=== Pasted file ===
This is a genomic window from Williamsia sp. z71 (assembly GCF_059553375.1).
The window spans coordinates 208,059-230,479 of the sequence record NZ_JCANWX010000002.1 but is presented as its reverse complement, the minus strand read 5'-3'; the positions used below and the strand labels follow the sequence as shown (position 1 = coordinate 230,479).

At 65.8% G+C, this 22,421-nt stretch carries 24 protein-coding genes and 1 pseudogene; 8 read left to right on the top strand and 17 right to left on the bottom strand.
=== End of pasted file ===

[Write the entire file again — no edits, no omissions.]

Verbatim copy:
This is a genomic window from Williamsia sp. z71 (assembly GCF_059553375.1).
The window spans coordinates 208,059-230,479 of the sequence record NZ_JCANWX010000002.1 but is presented as its reverse complement, the minus strand read 5'-3'; the positions used below and the strand labels follow the sequence as shown (position 1 = coordinate 230,479).

At 65.8% G+C, this 22,421-nt stretch carries 24 protein-coding genes and 1 pseudogene; 8 read left to right on the top strand and 17 right to left on the bottom strand.